This first page is a modified version of the felt board that I made for our son’s room (updated room tour coming soon too). I purchased the felt stickers at Joann’s for the ladybugs, bees, and fish, and added Velcro to the back. The rest I cut out freehand. I also did the same for the page with the owls later in the book.

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Around Town: Day Trip to Downtown L.A.

♫ ♪♩ “Downtown” by Petula Clark ♩♪♫

When you’re alone and life is making you lonely
You can always go downtown
When you’ve got worries, all the noise and the hurry
Seems to help, I know, downtown
Just listen to the music of the traffic in the city
Linger on the sidewalk where the neon signs are pretty
How can you lose?
The lights are much brighter there
You can forget all your troubles, forget all your cares
So go downtown
Things will be great when you’re downtown
No finer place for sure, downtown
Everything’s waiting for youI love that song. It always cheers me up when I hear it. I lived and/or worked in downtown L.A. for many years and downtown is definitely one of my places I go when I need some cheering up. The past couple of weeks have been particularly rough for all of us, so yesterday I decided that my son and I needed a day downtown to cheer us up.One night last week, my husband, son and I were out running errands. Edison had been cranky from getting his molars poking through, but seemed otherwise fine. I had him on my chest in the babycarrier while we were running errands, hoping he would take a nap. The teething pain had been pretty extreme so he had gone almost an entire week without a nap longer than five minutes. When we got home, he looked flushed and dazed. I felt his forehead and he was suddenly burning up. We took his temperature and it was 103.5 degrees F. My husband and I went into panic mode. We quickly gave Edison some infant acetaminophen and got into the car to head to the emergency room. The E.R. doctor said that it looked like he had roseola, and the fever should be better in a few days. I was so scared that the doctor was wrong and perhaps something more serious was wrong, like perhaps he had somehow gotten meningitis like I had last year. Sure enough, a few days after our E.R. trip, the fever broke and Edison broke out in a rash, just as predicted. I was incredibly relieved.The teething situation was unfortunately still not getting better though. It seemed like the poor little guy was just miserable, and getting all of the molars cutting through at once seemed to be just way more than he could handle. We had a few nights where none of us got any sleep because Edison was screaming in pain all night, no matter what my husband and I tried. I knew it was his teeth bothering him since months ago, we started the “point at what is bothering you” game every time he starts crying. I started to get concerned that perhaps he had an infection in his gums or something. Yesterday, I took him in to see a pediatric dentist who assured me that he was okay, just in an extreme amount of pain (apparently it is not that common to get all of the molars all at the same time).After we left the dentist’s office, I wanted to take Edison to do something fun. We had both been cooped up in the house for days and were going stir crazy. He still has a bit left of his roseola rash, and although he should not be contagious anymore, I did not want to bring him anywhere with other kids (roseola is primarily only contagious to people ages three and under). Downtown Los Angeles seemed like the perfect adventure. He could sit back and people watch, be entertained, and stay occupied without exerting himself. I was hoping the day trip would keep him distracted enough to keep the screaming at bay. Thankfully, it did the trick. I am grateful that we are only a half hour’s drive from downtown (during non-rush hour times). It is always fun to spend a day there.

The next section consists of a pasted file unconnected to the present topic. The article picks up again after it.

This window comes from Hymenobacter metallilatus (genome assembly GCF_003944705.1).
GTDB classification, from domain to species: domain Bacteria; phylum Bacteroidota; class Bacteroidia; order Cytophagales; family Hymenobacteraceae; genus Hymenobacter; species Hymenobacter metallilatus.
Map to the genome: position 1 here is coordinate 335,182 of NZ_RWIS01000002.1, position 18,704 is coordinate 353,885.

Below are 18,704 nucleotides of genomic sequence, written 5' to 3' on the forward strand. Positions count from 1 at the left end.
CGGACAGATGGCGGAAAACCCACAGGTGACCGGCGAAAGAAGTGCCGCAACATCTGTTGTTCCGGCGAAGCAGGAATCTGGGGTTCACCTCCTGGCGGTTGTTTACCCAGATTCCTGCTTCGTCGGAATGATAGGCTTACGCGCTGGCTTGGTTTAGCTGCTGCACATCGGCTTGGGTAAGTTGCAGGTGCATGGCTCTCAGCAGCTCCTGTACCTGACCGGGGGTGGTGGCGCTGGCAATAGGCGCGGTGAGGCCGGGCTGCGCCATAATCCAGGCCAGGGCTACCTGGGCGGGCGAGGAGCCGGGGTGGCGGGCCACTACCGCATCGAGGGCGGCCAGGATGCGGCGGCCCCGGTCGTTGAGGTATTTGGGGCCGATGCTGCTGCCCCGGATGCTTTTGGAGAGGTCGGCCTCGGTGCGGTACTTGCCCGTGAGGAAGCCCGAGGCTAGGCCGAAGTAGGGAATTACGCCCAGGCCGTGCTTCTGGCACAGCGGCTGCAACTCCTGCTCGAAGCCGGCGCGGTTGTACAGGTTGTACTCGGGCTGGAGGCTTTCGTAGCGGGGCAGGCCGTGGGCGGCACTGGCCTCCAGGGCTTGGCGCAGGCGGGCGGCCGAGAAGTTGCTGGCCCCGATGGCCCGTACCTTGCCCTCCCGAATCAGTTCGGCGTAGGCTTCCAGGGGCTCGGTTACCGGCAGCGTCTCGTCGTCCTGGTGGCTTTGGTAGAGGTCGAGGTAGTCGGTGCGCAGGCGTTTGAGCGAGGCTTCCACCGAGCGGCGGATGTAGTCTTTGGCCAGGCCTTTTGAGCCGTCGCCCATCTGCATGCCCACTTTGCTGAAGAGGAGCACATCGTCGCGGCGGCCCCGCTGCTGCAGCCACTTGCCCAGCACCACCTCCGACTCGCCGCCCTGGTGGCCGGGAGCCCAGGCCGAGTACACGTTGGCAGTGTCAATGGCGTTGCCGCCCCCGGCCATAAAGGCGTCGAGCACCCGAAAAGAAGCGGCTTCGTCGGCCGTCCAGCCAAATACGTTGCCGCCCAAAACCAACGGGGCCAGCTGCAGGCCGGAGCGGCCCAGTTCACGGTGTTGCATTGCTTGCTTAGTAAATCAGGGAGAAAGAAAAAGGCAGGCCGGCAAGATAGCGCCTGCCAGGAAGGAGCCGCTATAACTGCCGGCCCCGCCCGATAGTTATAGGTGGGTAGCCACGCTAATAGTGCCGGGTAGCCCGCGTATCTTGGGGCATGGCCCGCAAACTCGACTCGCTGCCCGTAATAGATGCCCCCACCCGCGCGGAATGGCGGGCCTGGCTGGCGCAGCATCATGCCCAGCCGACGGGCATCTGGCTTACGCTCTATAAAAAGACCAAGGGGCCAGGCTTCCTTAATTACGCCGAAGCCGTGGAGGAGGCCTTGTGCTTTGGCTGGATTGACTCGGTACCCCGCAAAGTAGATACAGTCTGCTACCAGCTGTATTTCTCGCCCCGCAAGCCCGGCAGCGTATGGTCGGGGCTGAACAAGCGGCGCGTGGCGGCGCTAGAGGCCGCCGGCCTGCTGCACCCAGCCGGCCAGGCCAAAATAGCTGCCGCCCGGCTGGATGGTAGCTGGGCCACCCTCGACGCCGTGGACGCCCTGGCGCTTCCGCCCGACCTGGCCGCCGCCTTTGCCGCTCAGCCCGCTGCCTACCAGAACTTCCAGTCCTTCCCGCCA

I apologize in advance for all of the cell phone pictures. I wanted to take pictures of our adventure, but I did not want to juggle a cranky toddler and my big camera. Edison and I started out going to Grand Central Market. I have actually never been inside of Grand Central Market, but decided to check it out since I have seen a lot of pictures posted lately about it on social media.  I could not find any organic produce like I would have hoped to find, but there were a lot of cute little places that would make some nice lunch/dinner options. I love the new little street parkettes in downtown, like the one in front of Grand Central in the photo below. The city carved out sections of the asphalt, replaced it with outdoor flooring, and put in adorable little cafe tables and chairs with umbrellas and big planters of succulents. They are in various areas of downtown, and free for use for the public. Such a great update for the city!